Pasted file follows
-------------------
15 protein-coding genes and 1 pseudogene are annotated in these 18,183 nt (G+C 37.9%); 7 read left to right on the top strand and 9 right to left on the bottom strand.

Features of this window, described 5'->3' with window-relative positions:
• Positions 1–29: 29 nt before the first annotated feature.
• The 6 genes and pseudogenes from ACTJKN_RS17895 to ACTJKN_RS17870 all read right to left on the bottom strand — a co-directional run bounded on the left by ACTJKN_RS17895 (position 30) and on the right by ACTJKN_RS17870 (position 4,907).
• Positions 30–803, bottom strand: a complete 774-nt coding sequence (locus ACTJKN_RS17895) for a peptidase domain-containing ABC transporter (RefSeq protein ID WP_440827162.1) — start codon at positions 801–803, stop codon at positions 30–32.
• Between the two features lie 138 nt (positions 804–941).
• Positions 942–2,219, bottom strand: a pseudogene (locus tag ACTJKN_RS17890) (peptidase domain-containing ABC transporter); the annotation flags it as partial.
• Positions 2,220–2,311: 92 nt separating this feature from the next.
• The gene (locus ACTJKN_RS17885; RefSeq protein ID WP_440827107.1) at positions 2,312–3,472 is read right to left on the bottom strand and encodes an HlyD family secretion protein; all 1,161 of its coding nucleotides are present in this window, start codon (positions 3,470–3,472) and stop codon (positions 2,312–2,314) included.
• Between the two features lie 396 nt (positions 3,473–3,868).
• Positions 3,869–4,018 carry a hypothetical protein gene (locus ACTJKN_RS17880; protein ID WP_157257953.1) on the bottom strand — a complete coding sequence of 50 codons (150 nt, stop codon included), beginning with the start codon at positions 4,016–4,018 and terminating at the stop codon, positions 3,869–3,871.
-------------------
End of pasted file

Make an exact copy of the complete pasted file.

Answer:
15 protein-coding genes and 1 pseudogene are annotated in these 18,183 nt (G+C 37.9%); 7 read left to right on the top strand and 9 right to left on the bottom strand.

Features of this window, described 5'->3' with window-relative positions:
• Positions 1–29: 29 nt before the first annotated feature.
• The 6 genes and pseudogenes from ACTJKN_RS17895 to ACTJKN_RS17870 all read right to left on the bottom strand — a co-directional run bounded on the left by ACTJKN_RS17895 (position 30) and on the right by ACTJKN_RS17870 (position 4,907).
• Positions 30–803, bottom strand: a complete 774-nt coding sequence (locus ACTJKN_RS17895) for a peptidase domain-containing ABC transporter (RefSeq protein ID WP_440827162.1) — start codon at positions 801–803, stop codon at positions 30–32.
• Between the two features lie 138 nt (positions 804–941).
• Positions 942–2,219, bottom strand: a pseudogene (locus tag ACTJKN_RS17890) (peptidase domain-containing ABC transporter); the annotation flags it as partial.
• Positions 2,220–2,311: 92 nt separating this feature from the next.
• The gene (locus ACTJKN_RS17885; RefSeq protein ID WP_440827107.1) at positions 2,312–3,472 is read right to left on the bottom strand and encodes an HlyD family secretion protein; all 1,161 of its coding nucleotides are present in this window, start codon (positions 3,470–3,472) and stop codon (positions 2,312–2,314) included.
• Between the two features lie 396 nt (positions 3,473–3,868).
• Positions 3,869–4,018 carry a hypothetical protein gene (locus ACTJKN_RS17880; protein ID WP_157257953.1) on the bottom strand — a complete coding sequence of 50 codons (150 nt, stop codon included), beginning with the start codon at positions 4,016–4,018 and terminating at the stop codon, positions 3,869–3,871.